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Cuba’s record exodus rolls on

Regional 20 Mar, 2023 Follow News

Some Cubans live in dire conditions

Cubans in their record numbers are still fleeing the island as it suffers its worst socio-economic crisis since the collapse of the Soviet Union.

The number of Cubans seeking entry to the US, mostly at the Mexican border, leapt from 39,000 in 2021 to more than 224,000 in 2022. Many have sold their homes at knockdown prices to afford one-way flights to Nicaragua and travel through Mexico to the US.

Cuba’s 11 million inhabitants find themselves in increasingly desperate straits. Internal migration from the poorer provinces has led to overpopulation in Havana. Those for whom the government can’t provide homes live in albergues (precarious abandoned buildings refashioned as temporary homes). Others live in solares (tenement buildings), some at serious risk of collapse.

Acute shortages of food and medicine are a daily reality in a country that’s been ravaged by a US trade embargo since 1962, and strict government control of the economy since 1959. Regular power outages have reminded Cubans of the early 1990s when Soviet subsidies ended as the USSR collapsed, leaving the island struggling.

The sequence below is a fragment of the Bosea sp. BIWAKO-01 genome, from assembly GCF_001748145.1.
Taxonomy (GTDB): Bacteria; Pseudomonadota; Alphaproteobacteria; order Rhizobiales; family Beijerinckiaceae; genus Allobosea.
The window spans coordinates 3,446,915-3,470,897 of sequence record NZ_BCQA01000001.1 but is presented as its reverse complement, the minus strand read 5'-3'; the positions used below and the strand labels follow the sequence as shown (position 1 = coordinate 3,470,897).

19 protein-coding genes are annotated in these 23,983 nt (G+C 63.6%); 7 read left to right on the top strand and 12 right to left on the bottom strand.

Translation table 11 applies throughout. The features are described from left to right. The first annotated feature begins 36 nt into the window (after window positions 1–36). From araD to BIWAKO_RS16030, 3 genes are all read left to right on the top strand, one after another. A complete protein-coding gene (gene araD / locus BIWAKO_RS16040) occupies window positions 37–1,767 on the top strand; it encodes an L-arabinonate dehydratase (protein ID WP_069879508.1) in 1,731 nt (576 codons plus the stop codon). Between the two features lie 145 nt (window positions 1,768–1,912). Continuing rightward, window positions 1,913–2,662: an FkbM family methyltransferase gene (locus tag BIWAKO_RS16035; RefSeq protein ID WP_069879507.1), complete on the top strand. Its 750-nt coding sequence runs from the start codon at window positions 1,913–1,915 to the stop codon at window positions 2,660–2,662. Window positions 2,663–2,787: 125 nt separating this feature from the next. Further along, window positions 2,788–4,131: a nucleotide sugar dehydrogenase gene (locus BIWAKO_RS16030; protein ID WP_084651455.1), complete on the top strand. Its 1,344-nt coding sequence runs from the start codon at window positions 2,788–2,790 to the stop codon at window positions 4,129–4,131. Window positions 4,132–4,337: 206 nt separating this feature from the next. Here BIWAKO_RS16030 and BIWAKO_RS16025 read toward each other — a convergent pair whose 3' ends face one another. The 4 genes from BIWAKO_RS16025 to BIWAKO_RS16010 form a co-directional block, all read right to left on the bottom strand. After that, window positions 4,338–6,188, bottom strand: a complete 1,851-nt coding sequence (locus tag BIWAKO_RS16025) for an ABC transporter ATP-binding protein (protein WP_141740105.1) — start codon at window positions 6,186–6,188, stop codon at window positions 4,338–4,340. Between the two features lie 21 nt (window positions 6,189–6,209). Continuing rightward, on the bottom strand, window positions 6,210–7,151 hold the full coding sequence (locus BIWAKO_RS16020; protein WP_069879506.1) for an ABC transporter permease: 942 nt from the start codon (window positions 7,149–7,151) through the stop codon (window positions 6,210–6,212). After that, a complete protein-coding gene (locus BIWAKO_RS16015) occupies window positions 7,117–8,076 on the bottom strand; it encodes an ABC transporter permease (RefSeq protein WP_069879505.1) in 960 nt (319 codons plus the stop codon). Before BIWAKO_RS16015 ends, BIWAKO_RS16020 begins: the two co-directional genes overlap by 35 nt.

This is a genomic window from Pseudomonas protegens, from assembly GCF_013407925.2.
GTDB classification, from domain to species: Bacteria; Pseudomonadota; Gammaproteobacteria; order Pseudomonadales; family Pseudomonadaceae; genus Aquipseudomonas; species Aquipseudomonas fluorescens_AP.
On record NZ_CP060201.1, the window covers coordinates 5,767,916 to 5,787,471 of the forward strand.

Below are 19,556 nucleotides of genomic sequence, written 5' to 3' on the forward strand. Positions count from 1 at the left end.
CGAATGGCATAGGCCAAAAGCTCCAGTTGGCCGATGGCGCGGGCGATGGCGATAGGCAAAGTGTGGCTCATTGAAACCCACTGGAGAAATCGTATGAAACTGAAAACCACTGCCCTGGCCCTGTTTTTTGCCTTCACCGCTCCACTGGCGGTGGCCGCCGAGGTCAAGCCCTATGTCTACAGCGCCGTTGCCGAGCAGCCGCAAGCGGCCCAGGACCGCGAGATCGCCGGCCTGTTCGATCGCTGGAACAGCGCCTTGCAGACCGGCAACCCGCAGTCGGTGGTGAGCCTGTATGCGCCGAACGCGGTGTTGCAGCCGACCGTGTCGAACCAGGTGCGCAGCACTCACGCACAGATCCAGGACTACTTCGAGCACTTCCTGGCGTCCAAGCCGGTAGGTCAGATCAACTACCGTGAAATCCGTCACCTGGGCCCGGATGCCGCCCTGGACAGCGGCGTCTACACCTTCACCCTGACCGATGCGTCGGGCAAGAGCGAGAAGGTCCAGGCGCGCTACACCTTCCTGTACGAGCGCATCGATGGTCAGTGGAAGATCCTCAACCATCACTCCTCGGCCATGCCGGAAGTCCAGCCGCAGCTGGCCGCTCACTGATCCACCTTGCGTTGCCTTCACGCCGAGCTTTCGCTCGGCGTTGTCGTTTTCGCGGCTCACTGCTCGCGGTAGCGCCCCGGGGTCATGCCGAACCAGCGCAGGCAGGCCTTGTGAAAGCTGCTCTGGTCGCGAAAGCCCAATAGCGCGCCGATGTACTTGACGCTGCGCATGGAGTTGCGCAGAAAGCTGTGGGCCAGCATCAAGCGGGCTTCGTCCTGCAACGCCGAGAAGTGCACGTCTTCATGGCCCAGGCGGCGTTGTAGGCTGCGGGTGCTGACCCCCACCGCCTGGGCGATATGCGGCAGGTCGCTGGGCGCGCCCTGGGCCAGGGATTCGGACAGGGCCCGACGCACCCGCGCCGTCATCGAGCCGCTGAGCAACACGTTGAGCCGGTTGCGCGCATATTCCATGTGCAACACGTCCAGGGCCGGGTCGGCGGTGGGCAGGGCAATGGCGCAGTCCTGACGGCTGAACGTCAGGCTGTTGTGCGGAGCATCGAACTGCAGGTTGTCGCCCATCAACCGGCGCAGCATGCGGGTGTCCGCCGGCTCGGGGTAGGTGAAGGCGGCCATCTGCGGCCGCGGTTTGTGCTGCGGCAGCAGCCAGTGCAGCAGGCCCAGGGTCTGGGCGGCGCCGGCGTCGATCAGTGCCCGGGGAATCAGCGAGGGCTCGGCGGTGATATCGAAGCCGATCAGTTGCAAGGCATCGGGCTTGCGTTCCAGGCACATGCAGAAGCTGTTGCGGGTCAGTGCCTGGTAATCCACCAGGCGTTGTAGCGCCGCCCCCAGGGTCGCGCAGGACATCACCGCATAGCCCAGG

To survive that “special period”, Cuba became reliant on hard currency earnings from international tourism and nationals working abroad. Both are now much reduced. COVID measures closed the island to foreign tourists and reduced visitor numbers by 75% during 2020.

Ill-timed currency reforms, which unified Cuba’s two currencies, in early 2021 created an inflationary shock. Food shortages have sparked a black market boom.

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